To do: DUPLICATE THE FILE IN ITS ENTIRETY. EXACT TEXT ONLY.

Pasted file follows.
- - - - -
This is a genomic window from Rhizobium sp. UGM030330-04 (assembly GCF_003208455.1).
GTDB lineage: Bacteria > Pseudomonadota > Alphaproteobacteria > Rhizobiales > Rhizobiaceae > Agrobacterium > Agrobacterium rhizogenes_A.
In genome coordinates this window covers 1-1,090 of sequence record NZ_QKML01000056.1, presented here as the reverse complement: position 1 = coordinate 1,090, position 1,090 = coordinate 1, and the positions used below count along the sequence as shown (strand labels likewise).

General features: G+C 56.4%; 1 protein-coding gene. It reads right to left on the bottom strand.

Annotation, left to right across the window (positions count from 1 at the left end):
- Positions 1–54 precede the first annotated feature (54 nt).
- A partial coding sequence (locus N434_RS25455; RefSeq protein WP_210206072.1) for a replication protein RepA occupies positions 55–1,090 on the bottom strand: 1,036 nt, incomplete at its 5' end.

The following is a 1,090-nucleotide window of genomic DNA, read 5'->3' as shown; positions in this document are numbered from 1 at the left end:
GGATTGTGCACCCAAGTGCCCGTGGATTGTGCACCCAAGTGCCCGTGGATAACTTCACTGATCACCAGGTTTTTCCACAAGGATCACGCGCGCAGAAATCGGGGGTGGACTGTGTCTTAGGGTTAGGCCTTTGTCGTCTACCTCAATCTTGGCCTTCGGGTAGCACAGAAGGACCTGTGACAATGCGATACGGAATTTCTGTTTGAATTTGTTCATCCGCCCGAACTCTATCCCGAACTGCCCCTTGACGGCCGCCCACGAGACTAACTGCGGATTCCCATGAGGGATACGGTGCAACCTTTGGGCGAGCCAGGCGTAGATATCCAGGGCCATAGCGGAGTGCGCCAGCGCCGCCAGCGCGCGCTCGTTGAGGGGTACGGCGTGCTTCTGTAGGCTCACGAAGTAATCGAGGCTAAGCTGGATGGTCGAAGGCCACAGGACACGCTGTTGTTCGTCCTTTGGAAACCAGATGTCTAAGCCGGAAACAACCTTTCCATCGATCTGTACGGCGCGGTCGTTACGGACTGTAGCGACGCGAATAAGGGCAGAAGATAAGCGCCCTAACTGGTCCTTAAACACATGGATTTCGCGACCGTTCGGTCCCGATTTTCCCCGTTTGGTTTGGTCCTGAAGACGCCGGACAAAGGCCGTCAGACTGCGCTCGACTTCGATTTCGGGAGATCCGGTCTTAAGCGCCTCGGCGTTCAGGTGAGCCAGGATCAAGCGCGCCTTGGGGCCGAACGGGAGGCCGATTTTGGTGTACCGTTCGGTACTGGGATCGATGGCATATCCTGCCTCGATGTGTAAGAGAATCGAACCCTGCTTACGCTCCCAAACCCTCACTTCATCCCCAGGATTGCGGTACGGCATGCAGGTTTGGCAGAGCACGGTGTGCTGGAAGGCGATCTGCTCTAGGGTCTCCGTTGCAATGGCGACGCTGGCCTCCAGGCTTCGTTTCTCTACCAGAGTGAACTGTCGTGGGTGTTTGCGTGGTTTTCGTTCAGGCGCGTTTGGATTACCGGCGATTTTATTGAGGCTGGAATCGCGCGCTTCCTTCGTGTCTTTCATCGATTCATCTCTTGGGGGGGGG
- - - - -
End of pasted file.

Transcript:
This is a genomic window from Rhizobium sp. UGM030330-04 (assembly GCF_003208455.1).
GTDB lineage: Bacteria > Pseudomonadota > Alphaproteobacteria > Rhizobiales > Rhizobiaceae > Agrobacterium > Agrobacterium rhizogenes_A.
In genome coordinates this window covers 1-1,090 of sequence record NZ_QKML01000056.1, presented here as the reverse complement: position 1 = coordinate 1,090, position 1,090 = coordinate 1, and the positions used below count along the sequence as shown (strand labels likewise).

General features: G+C 56.4%; 1 protein-coding gene. It reads right to left on the bottom strand.

Annotation, left to right across the window (positions count from 1 at the left end):
- Positions 1–54 precede the first annotated feature (54 nt).
- A partial coding sequence (locus N434_RS25455; RefSeq protein WP_210206072.1) for a replication protein RepA occupies positions 55–1,090 on the bottom strand: 1,036 nt, incomplete at its 5' end.

The following is a 1,090-nucleotide window of genomic DNA, read 5'->3' as shown; positions in this document are numbered from 1 at the left end:
GGATTGTGCACCCAAGTGCCCGTGGATTGTGCACCCAAGTGCCCGTGGATAACTTCACTGATCACCAGGTTTTTCCACAAGGATCACGCGCGCAGAAATCGGGGGTGGACTGTGTCTTAGGGTTAGGCCTTTGTCGTCTACCTCAATCTTGGCCTTCGGGTAGCACAGAAGGACCTGTGACAATGCGATACGGAATTTCTGTTTGAATTTGTTCATCCGCCCGAACTCTATCCCGAACTGCCCCTTGACGGCCGCCCACGAGACTAACTGCGGATTCCCATGAGGGATACGGTGCAACCTTTGGGCGAGCCAGGCGTAGATATCCAGGGCCATAGCGGAGTGCGCCAGCGCCGCCAGCGCGCGCTCGTTGAGGGGTACGGCGTGCTTCTGTAGGCTCACGAAGTAATCGAGGCTAAGCTGGATGGTCGAAGGCCACAGGACACGCTGTTGTTCGTCCTTTGGAAACCAGATGTCTAAGCCGGAAACAACCTTTCCATCGATCTGTACGGCGCGGTCGTTACGGACTGTAGCGACGCGAATAAGGGCAGAAGATAAGCGCCCTAACTGGTCCTTAAACACATGGATTTCGCGACCGTTCGGTCCCGATTTTCCCCGTTTGGTTTGGTCCTGAAGACGCCGGACAAAGGCCGTCAGACTGCGCTCGACTTCGATTTCGGGAGATCCGGTCTTAAGCGCCTCGGCGTTCAGGTGAGCCAGGATCAAGCGCGCCTTGGGGCCGAACGGGAGGCCGATTTTGGTGTACCGTTCGGTACTGGGATCGATGGCATATCCTGCCTCGATGTGTAAGAGAATCGAACCCTGCTTACGCTCCCAAACCCTCACTTCATCCCCAGGATTGCGGTACGGCATGCAGGTTTGGCAGAGCACGGTGTGCTGGAAGGCGATCTGCTCTAGGGTCTCCGTTGCAATGGCGACGCTGGCCTCCAGGCTTCGTTTCTCTACCAGAGTGAACTGTCGTGGGTGTTTGCGTGGTTTTCGTTCAGGCGCGTTTGGATTACCGGCGATTTTATTGAGGCTGGAATCGCGCGCTTCCTTCGTGTCTTTCATCGATTCATCTCTTGGGGGGGGG